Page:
Two Kwantlen Polytechnic University researchers are releasing a book that sparks conversation about food, Canada and cultural identity. Dr. Shelley Boyd and Dr. Dorothy Barenscott are the editors of Canadian Culinary Imaginations, a collection of essays, interviews and art by contributors from across Canada.
“It’s a book that attempts to use food to have difficult conversations about what it is to be Canadian,” says Barenscott, an art historian and fine arts instructor at KPU.
The editors say we need to challenge our assumptions about food. They delve into taboos in the conduit of food – what does food mean in terms of identity or sexuality, what does it mean to be a hybrid Canadian eating food that may smell or look different, how does food become political as we see with fishing disputes, or the home baking trend that emerged during the early days of COVID-19.
“I think we need to start thinking more critically and politically about food, both personally, and within family, region, nation. And when you step back and look at it you see how it shapes your perceptions of the world not just physically but the way you think and interact with people,” says Boyd, associate dean in the Faculty of Arts at KPU.
Boyd had been researching and working with a team of researchers looking at food in Canadian literature. In 2015, Boyd decided to do a project with her students to set a dinner party exhibition in the KPU library. The project showcased student artwork based on Canadian literature. This aligned with Barenscott’s interdisciplinary research interests. What resulted in the following year was poetry that students were reading in Boyd’s class was given to fine art students in Barenscott’s and other fine arts instructors’ classes. The fine arts students created art and art history projects based on poetry, and the English students interpreted both the poetry and responded to the art projects.
The interdisciplinary work was included in a symposium and art exhibition in 2016 exploring the topic of food and the Canadian imagination. This was the beginning of the book.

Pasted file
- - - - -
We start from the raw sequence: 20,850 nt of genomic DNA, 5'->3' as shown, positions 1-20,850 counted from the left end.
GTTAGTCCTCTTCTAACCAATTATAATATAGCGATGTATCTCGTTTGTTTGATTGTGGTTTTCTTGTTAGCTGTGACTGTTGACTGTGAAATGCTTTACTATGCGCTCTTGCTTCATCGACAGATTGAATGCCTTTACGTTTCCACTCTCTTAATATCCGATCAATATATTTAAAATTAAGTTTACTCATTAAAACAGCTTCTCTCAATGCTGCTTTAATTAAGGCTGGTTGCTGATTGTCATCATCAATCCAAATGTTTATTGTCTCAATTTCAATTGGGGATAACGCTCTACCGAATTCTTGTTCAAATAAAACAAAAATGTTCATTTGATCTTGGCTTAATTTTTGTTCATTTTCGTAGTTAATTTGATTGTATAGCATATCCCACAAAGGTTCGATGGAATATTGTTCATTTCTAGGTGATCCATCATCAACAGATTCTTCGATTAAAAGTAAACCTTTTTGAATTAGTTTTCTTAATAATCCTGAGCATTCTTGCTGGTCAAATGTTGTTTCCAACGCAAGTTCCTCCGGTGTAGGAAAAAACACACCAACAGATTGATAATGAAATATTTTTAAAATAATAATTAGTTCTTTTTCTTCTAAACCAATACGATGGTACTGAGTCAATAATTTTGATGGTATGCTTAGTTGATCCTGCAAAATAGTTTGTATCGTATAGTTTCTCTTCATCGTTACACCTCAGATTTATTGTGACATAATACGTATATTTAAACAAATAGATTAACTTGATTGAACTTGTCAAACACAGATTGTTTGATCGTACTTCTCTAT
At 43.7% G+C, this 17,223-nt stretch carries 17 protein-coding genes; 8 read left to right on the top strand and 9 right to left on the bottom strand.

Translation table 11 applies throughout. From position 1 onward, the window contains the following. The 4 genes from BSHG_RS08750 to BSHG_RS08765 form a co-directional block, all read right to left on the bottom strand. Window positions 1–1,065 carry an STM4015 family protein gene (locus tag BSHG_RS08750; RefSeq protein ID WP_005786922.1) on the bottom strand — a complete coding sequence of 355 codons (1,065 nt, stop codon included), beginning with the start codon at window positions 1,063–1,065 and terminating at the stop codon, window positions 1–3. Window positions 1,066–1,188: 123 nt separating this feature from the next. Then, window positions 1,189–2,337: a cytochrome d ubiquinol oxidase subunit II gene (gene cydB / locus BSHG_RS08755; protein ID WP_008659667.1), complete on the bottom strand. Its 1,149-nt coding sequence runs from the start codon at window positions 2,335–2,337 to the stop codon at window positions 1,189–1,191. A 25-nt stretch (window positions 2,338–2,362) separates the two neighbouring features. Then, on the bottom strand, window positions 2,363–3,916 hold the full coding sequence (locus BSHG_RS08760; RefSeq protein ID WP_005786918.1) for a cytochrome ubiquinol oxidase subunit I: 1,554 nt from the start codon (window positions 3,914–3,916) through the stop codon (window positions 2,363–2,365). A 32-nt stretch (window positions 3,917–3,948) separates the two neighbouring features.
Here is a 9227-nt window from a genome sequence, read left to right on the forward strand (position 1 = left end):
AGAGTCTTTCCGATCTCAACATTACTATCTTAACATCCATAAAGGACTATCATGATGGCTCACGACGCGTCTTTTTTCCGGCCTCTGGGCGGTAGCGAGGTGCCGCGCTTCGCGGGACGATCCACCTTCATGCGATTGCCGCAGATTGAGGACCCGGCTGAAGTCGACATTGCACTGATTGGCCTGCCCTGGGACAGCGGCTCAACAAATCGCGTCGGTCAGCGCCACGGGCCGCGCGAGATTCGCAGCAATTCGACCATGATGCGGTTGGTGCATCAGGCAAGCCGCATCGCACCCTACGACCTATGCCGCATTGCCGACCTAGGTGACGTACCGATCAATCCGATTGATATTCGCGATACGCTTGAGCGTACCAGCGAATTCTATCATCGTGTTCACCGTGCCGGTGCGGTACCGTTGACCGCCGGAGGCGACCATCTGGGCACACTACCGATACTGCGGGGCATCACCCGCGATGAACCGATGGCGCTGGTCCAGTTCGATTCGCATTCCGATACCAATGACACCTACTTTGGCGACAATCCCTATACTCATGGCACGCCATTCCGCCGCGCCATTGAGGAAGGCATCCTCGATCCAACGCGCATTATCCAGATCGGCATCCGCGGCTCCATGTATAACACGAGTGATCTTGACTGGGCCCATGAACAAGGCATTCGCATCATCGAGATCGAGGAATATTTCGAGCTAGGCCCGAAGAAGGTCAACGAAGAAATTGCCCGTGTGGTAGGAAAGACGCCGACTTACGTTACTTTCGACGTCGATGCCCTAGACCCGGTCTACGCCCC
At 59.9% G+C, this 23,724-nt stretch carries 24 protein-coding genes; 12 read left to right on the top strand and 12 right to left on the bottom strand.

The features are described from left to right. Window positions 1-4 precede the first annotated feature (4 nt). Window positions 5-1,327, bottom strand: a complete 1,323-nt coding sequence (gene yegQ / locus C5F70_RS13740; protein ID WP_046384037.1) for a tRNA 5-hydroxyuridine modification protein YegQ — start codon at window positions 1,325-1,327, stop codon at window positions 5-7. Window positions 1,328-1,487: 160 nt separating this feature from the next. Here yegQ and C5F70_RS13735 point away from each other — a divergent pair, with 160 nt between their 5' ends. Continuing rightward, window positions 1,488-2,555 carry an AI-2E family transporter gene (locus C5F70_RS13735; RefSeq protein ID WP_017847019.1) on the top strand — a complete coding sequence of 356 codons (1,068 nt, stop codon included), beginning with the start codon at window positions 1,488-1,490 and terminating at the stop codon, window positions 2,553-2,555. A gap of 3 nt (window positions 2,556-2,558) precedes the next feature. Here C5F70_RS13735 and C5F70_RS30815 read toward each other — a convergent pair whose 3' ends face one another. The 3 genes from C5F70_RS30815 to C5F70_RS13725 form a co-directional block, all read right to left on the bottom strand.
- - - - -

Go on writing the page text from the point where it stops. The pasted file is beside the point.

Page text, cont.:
Some contributors from the event were included in Canadian Culinary Imaginations, including KPU Fine Arts alumnus Jay Cabalu, who also describes his relationship with Spam in his culture. Cabalu has created the art that was selected for the book’s cover.
The authors say the book also incorporates strong Indigenous elements including Inuk photographer Barry Pottle, who while living in Ottawa explored how to acquire traditional food like seal meat in Southern Ontario.
“We have discussions about Indigenous food that takes place in an urban locale, in country food, this idea that there is this diversity and understanding of Indigenous food and culture,” says Barenscott.
The book has contributors from all over Canada, including KPU faculty member and Canada Research Chair Dr. Asma Sayed, KPU Fine Arts Instructor Jason Wright, former KPU Artist in Residence Sylvia Grace Borda and many more.
Published by McGill-Queen’s University Press, the book is funded in part by KPU, the Faculty of Arts Excellence and Advancement Fund, and the Federation for the Humanities and Social Sciences – Awards to Scholarly Publications Program.
Canadian Culinary Imaginations will launch virtually November 2, from 4 – 5 pm. Register by emailing ArtsEvents@kpu.ca. The book is available at most major book retailers.